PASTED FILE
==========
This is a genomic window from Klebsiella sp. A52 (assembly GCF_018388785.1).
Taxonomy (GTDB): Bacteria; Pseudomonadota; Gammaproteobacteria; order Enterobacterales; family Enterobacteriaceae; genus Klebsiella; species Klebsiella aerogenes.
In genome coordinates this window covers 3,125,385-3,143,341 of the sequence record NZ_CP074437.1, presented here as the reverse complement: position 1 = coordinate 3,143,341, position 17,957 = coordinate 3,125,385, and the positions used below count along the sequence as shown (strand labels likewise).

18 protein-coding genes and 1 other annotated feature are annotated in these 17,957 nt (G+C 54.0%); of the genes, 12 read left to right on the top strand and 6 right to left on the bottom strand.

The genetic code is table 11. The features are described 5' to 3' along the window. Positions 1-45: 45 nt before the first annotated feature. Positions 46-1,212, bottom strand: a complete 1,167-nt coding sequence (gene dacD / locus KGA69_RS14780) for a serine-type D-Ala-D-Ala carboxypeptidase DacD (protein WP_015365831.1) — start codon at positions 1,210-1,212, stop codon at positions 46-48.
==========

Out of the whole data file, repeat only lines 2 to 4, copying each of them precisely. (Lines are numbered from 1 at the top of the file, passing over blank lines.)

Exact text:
Taxonomy (GTDB): Bacteria; Pseudomonadota; Gammaproteobacteria; order Enterobacterales; family Enterobacteriaceae; genus Klebsiella; species Klebsiella aerogenes.
In genome coordinates this window covers 3,125,385-3,143,341 of the sequence record NZ_CP074437.1, presented here as the reverse complement: position 1 = coordinate 3,143,341, position 17,957 = coordinate 3,125,385, and the positions used below count along the sequence as shown (strand labels likewise).

18 protein-coding genes and 1 other annotated feature are annotated in these 17,957 nt (G+C 54.0%); of the genes, 12 read left to right on the top strand and 6 right to left on the bottom strand.